Bank pretends to be courteous and professional to lock in services with you. Afterward, you are treated poorly.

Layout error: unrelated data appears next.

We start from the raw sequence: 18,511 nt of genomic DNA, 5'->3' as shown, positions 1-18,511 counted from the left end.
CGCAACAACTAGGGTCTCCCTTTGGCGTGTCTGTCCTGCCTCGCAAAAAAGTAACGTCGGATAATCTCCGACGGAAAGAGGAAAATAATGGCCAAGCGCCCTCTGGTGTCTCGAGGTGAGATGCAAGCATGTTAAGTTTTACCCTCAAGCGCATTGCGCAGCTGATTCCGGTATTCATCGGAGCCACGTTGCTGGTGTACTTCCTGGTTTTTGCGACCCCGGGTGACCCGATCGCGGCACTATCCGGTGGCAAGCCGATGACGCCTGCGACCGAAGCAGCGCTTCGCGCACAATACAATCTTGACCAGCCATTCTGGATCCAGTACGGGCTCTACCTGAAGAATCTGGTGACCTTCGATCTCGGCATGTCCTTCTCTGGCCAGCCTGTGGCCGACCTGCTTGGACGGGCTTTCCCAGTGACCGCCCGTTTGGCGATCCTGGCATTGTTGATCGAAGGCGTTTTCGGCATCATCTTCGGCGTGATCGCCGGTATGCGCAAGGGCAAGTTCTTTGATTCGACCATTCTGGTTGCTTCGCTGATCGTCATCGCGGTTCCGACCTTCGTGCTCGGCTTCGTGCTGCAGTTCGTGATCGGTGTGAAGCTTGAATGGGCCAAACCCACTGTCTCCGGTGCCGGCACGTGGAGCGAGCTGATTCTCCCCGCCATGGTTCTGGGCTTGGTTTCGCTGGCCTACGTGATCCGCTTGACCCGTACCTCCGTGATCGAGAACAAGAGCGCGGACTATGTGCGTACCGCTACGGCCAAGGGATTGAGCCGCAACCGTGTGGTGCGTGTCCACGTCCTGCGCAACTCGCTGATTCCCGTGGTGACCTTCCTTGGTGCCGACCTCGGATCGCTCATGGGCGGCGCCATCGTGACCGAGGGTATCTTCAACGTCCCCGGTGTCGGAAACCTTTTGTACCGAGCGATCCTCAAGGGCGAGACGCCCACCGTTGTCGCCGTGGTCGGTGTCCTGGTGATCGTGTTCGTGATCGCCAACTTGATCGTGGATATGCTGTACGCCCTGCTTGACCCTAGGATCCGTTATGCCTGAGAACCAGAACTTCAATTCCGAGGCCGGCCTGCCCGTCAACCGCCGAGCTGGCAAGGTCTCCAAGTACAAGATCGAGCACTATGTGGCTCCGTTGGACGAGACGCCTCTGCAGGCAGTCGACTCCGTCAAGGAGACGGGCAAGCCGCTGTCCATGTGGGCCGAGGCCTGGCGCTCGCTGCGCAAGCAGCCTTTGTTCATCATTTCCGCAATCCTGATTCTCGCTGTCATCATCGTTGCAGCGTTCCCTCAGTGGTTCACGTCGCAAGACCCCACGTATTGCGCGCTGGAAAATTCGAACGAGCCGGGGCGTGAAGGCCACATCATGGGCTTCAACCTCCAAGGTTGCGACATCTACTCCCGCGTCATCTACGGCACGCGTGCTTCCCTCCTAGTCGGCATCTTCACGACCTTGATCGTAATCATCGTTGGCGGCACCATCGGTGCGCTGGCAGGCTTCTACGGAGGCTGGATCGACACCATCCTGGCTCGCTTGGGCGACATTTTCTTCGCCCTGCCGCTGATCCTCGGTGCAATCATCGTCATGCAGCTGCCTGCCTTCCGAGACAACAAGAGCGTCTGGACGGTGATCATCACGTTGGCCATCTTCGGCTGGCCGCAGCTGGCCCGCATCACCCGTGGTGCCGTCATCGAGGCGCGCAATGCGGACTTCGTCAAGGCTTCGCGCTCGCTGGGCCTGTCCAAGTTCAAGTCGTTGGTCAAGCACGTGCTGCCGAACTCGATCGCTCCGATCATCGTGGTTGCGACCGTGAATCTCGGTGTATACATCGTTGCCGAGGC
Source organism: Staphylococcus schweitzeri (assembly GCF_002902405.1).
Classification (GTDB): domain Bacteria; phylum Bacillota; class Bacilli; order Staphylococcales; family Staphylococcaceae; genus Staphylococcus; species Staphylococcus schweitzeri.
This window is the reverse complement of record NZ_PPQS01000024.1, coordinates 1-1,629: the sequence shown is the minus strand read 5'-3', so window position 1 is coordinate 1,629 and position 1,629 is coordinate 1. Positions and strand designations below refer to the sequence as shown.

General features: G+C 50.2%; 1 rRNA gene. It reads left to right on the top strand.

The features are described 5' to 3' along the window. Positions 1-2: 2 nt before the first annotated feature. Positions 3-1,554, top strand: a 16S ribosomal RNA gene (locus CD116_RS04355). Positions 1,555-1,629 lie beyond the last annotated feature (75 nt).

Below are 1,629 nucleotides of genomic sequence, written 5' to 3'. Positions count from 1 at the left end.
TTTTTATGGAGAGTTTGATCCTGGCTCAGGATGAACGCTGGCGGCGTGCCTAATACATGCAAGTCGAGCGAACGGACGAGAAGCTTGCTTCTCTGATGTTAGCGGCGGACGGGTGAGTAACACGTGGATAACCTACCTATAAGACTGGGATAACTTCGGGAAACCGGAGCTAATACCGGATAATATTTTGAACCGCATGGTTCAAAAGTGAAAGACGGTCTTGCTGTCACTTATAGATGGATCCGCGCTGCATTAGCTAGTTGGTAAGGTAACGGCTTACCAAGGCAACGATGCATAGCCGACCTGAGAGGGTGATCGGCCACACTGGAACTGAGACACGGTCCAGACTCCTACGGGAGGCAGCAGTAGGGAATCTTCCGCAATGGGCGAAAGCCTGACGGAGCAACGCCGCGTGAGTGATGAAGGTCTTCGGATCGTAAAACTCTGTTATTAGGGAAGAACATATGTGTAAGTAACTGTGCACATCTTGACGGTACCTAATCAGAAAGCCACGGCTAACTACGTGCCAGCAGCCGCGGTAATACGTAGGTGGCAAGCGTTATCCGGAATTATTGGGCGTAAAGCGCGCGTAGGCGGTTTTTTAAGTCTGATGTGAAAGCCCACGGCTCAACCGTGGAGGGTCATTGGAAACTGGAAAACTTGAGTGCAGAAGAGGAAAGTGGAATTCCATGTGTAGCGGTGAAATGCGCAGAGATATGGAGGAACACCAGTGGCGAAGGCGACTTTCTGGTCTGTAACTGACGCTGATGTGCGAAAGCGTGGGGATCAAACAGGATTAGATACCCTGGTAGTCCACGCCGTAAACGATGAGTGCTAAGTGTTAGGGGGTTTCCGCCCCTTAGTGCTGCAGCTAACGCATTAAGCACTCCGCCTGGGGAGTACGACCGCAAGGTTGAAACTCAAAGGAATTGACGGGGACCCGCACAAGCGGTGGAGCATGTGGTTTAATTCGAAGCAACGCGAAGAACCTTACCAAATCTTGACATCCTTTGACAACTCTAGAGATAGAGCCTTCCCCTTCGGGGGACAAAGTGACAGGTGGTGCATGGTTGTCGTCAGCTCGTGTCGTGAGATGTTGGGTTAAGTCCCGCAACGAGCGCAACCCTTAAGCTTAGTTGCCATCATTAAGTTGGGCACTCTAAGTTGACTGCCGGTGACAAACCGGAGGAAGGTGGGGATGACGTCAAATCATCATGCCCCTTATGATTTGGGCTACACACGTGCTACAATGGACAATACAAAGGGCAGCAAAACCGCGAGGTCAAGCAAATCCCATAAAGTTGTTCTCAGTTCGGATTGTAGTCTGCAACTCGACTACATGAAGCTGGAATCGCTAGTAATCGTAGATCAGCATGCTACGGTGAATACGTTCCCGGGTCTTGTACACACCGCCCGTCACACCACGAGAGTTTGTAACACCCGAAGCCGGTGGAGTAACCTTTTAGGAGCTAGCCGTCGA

We opened an account with this bank to refinance an auto loan. I should have stayed with the bank I was with prior to this one. Per conditions laid out for us upon application of the auto loan, we opened a checking and savings account to reduce our percentage rate of interest. We had no intention to utilize these accounts, as we have banked with Chase for several years without any problems whatsoever. During the Christmas season, we received a bonus check and decided to deposit it into the checking account to serve as an "emergency fund" for the future. We added an additional $*** to that account a while later. Since we didn't have a card for the account, we assumed the money was safely tucked away - only to be remembered when we absolutely needed it. I never received an account statement from them since opening the account. I didn't even realize we were supposed to receive paper statements. When one of us attempted to access the online account to check the balances in September 2013, we found out that online access had been restricted. Our work hours did not correspond with their hours of operation and there is no phone for after-hours like every other bank we've dealt with. When we finally were able to go the bank, we found out that the balance was $*** less than what it should have been. I immediately phoned in the next day, but was told that it was beyond a 6-week window to file a claim. I asked what I was supposed to do about $*** stolen from our account. The teller said, "You're just going to have to deal with it. We can't do anything about it and there's nothing you can do either." Word-for-word. I've never felt so disrespected in regard to business before! Especially over that much money! After work laid off a bunch of us, I was forced to forego making payments on the credit card we had with the bank. I started receiving phone calls every week from them and letters in the mail threatening legal action if I didn't respond within 48 hours or so. When I tried to make arrangements to get caught up, the CSR was rude and kept speaking over me. Now that I am re-employed, I attempted to take care of all my past debts (this account included) by settling for a lump-sum payment and starting to build my credit again. This bank refuses to work with you at all. When I pleaded my case, I was told that I should have paid attention to my statements or logged in to my online account. As stated, I never received statements. Ever. I was also not able to access the online account for months, despite having told them and being told that they reset the account. I still cannot access it to this day. These interactions come from someone who had a 758 credit score by the time they were 21. That is unheard of! So this wasn't for lack of effort in taking care of my responsibilities. This was a complete and utter case of ineptitude on the banks part. I DO NOT understand how an account that was NEVER used for purchases could suddenly be debited of $600 over the course of a month and half without raising flags to the owner of the account. This could have been easily avoided by proper banking tactics. Be wary new customers!